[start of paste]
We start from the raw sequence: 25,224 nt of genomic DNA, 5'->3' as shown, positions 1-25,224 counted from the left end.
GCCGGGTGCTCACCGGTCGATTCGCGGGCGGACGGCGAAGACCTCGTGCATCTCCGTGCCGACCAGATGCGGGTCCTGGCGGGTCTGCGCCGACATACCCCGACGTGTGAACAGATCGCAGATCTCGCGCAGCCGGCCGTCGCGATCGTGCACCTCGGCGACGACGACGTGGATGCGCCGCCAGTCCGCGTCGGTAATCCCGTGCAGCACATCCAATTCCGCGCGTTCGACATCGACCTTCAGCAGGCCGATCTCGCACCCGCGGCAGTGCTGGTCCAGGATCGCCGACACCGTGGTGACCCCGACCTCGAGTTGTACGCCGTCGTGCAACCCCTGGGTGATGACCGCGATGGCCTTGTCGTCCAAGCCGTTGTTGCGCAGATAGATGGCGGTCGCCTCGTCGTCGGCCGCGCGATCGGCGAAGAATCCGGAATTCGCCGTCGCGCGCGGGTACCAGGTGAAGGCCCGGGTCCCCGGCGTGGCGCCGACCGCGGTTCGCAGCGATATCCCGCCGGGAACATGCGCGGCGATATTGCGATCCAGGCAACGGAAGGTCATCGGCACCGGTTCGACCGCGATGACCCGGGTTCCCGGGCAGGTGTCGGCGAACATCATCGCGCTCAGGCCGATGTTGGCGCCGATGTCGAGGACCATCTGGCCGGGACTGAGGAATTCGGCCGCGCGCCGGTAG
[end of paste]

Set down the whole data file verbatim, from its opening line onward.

We start from the raw sequence: 25,224 nt of genomic DNA, 5'->3' as shown, positions 1-25,224 counted from the left end.
GCCGGGTGCTCACCGGTCGATTCGCGGGCGGACGGCGAAGACCTCGTGCATCTCCGTGCCGACCAGATGCGGGTCCTGGCGGGTCTGCGCCGACATACCCCGACGTGTGAACAGATCGCAGATCTCGCGCAGCCGGCCGTCGCGATCGTGCACCTCGGCGACGACGACGTGGATGCGCCGCCAGTCCGCGTCGGTAATCCCGTGCAGCACATCCAATTCCGCGCGTTCGACATCGACCTTCAGCAGGCCGATCTCGCACCCGCGGCAGTGCTGGTCCAGGATCGCCGACACCGTGGTGACCCCGACCTCGAGTTGTACGCCGTCGTGCAACCCCTGGGTGATGACCGCGATGGCCTTGTCGTCCAAGCCGTTGTTGCGCAGATAGATGGCGGTCGCCTCGTCGTCGGCCGCGCGATCGGCGAAGAATCCGGAATTCGCCGTCGCGCGCGGGTACCAGGTGAAGGCCCGGGTCCCCGGCGTGGCGCCGACCGCGGTTCGCAGCGATATCCCGCCGGGAACATGCGCGGCGATATTGCGATCCAGGCAACGGAAGGTCATCGGCACCGGTTCGACCGCGATGACCCGGGTTCCCGGGCAGGTGTCGGCGAACATCATCGCGCTCAGGCCGATGTTGGCGCCGATGTCGAGGACCATCTGGCCGGGACTGAGGAATTCGGCCGCGCGCCGGTAG